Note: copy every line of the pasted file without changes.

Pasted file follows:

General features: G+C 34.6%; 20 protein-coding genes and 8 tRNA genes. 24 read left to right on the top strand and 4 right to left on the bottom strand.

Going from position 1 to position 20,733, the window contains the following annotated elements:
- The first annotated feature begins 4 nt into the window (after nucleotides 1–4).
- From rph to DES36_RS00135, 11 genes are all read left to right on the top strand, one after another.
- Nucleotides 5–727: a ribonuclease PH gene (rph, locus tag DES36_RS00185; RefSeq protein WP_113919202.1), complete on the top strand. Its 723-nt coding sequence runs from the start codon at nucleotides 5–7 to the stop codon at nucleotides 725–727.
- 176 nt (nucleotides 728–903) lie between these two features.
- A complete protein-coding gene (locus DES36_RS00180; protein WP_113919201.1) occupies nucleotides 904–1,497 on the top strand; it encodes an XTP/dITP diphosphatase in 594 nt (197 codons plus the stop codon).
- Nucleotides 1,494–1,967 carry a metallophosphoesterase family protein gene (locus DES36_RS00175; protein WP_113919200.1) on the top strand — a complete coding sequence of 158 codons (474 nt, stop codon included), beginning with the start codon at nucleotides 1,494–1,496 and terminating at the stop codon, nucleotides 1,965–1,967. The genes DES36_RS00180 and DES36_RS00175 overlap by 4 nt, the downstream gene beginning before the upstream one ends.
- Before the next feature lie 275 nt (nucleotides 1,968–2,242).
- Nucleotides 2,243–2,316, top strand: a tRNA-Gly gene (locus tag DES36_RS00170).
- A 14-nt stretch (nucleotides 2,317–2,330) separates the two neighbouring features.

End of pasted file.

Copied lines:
General features: G+C 34.6%; 20 protein-coding genes and 8 tRNA genes. 24 read left to right on the top strand and 4 right to left on the bottom strand.

Going from position 1 to position 20,733, the window contains the following annotated elements:
- The first annotated feature begins 4 nt into the window (after nucleotides 1–4).
- From rph to DES36_RS00135, 11 genes are all read left to right on the top strand, one after another.
- Nucleotides 5–727: a ribonuclease PH gene (rph, locus tag DES36_RS00185; RefSeq protein WP_113919202.1), complete on the top strand. Its 723-nt coding sequence runs from the start codon at nucleotides 5–7 to the stop codon at nucleotides 725–727.
- 176 nt (nucleotides 728–903) lie between these two features.
- A complete protein-coding gene (locus DES36_RS00180; protein WP_113919201.1) occupies nucleotides 904–1,497 on the top strand; it encodes an XTP/dITP diphosphatase in 594 nt (197 codons plus the stop codon).
- Nucleotides 1,494–1,967 carry a metallophosphoesterase family protein gene (locus DES36_RS00175; protein WP_113919200.1) on the top strand — a complete coding sequence of 158 codons (474 nt, stop codon included), beginning with the start codon at nucleotides 1,494–1,496 and terminating at the stop codon, nucleotides 1,965–1,967. The genes DES36_RS00180 and DES36_RS00175 overlap by 4 nt, the downstream gene beginning before the upstream one ends.
- Before the next feature lie 275 nt (nucleotides 1,968–2,242).
- Nucleotides 2,243–2,316, top strand: a tRNA-Gly gene (locus tag DES36_RS00170).
- A 14-nt stretch (nucleotides 2,317–2,330) separates the two neighbouring features.